Article written by Alex C.
Published on 07/09/2010 at 09:00 AM.
It’s hard to believe that, technically, this is the sixth God of War game. And whilst recent games have focused on lead Kratos once he’s become the eponymous God, Ghost of Sparta aims to take things back to their roots and reveal the origins of the character. Of course, this doesn’t mean there’s going to be any deviation from the series’ core principles and mechanics – Ghost of Sparta is still a third person adventure with lots of fighting and quick time events, but at least we’re seeing some love for the PSP.
Taking, we assume, much of the technology behind Chains of Olympus, this second PSP game builds on the first one both in terms of gameplay (Ghost is supposed to be 25% bigger) and visually, with some nicely updated graphics on show (and some lovely filmic motion blur effects) and, of course, bigger and badder bosses. The area we played is based on the city of Atlantis (mentioned in God of War III by Poseidon and a familiar Greek legend) and whilst starts on familiar ground (a boat) soon moves onto the pavements of the famed city.
Naturally, this isn’t before being introduced to one of the series’ key elements: a massive boss – Scylla. We don’t get to meet Scylla’s counterpart, Charybdis, but we’re assuming that Kratos won’t be skimping on the double act and hopefully, if our encounter with the former is anything to go by, battling both sea creatures at once could be a real treat. As with previous games in the God of War lineage, this boss pops up several times over the course of the level until the climax, an angry (and conclusive) leap from Kratos towards her, cuts off our demo abruptly.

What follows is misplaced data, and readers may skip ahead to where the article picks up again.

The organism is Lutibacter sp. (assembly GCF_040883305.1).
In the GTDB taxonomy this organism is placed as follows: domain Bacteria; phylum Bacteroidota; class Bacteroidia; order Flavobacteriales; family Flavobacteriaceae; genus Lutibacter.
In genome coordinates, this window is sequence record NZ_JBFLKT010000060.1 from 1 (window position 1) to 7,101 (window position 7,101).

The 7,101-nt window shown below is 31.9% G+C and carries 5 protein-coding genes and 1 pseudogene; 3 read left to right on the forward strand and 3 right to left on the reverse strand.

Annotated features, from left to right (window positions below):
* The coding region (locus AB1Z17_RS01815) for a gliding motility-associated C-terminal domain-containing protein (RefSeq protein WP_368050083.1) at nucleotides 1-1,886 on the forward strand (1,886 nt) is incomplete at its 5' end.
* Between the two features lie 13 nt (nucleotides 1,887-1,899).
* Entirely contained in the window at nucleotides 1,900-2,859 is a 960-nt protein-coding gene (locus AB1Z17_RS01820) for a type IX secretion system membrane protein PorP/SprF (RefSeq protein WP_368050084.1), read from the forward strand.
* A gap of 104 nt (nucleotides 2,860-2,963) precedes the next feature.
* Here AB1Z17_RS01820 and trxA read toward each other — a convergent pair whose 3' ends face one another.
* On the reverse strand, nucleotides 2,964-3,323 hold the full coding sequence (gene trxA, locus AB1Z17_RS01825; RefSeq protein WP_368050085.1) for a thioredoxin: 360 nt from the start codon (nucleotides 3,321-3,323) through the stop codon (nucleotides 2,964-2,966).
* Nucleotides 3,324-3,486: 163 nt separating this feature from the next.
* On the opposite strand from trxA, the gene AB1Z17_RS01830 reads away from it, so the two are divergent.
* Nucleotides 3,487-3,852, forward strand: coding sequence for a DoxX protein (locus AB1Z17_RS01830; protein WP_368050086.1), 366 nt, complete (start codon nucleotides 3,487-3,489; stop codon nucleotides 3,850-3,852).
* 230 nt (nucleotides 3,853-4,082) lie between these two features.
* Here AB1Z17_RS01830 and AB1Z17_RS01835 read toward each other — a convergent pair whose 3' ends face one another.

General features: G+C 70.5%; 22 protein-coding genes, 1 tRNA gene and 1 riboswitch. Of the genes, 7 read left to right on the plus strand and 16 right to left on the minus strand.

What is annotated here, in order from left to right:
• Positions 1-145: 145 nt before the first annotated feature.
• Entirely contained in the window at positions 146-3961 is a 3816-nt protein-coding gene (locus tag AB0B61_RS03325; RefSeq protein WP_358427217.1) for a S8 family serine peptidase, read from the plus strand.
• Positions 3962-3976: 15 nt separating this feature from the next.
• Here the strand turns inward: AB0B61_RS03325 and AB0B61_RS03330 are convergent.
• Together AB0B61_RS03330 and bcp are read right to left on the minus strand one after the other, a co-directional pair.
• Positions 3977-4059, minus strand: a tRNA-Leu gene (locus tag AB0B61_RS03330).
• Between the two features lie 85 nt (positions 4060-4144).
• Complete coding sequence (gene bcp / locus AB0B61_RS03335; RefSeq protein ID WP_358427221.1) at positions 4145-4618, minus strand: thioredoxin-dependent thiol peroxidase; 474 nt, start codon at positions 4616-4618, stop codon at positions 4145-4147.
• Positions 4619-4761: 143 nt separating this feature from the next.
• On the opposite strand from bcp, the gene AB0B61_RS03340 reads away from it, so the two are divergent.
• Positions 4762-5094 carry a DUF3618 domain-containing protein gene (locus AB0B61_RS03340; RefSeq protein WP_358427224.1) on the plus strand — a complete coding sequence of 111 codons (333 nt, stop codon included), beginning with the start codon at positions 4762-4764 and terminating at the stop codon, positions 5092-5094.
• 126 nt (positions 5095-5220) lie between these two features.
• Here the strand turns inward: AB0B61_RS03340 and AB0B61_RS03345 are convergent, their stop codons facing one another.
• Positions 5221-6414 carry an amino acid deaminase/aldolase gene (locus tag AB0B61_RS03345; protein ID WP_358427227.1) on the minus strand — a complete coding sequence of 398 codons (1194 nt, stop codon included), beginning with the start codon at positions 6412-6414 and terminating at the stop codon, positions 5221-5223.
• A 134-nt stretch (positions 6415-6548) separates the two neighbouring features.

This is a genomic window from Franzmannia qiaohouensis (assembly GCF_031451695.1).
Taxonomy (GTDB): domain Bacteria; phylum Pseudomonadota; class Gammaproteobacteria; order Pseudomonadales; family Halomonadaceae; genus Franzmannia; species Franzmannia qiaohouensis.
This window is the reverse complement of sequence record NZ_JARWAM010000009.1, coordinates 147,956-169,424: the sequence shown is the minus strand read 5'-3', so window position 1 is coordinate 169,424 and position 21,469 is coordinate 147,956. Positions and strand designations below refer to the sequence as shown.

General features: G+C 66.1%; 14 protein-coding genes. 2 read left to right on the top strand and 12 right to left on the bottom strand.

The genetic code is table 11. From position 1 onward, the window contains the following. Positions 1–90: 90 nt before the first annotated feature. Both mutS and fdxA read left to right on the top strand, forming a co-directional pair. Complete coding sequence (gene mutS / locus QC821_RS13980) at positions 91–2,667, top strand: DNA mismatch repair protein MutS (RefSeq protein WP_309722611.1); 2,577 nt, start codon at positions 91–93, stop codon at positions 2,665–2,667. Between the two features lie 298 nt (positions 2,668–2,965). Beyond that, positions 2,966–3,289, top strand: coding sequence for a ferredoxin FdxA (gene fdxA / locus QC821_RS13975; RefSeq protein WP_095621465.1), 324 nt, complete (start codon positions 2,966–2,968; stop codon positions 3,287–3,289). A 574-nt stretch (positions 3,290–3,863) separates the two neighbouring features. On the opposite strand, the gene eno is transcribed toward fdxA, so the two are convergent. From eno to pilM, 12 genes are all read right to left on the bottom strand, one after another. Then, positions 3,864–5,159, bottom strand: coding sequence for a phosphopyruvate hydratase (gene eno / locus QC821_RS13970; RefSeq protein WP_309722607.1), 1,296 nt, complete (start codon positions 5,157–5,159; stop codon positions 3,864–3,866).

The improvements, such as the new weapon (in addition to the Blades of Athena) with its shield and spear toggles with the trigger, seem to offer deeper combat ideas and will prove essential on the harder difficulties which is a refreshing notion at this point. There’s a couple of other moves open to Kratos too and the magic item on show in the level we played, the Eye of Atlantis, is both dramatic and powerful, making us wish we could have seen more of what this brand new PSP game has to offer. Still, it’s left us wanting more – and soon.
I’m a big fan of the God of War series, and whilst it’s clear that Ready at Dawn are masters of the PSP’s tech (there’s practically no load times, the visuals are incredible and the game plays perfectly) I’m wondering just how much life there is left in the old black box. At least sales of the recent God of War Collection have shown that the series is still incredibly popular so we’re hoping that, whilst this is unlikely to be a system seller, anyone with a PSP and a passing interest in the games will be picking this one up on day one.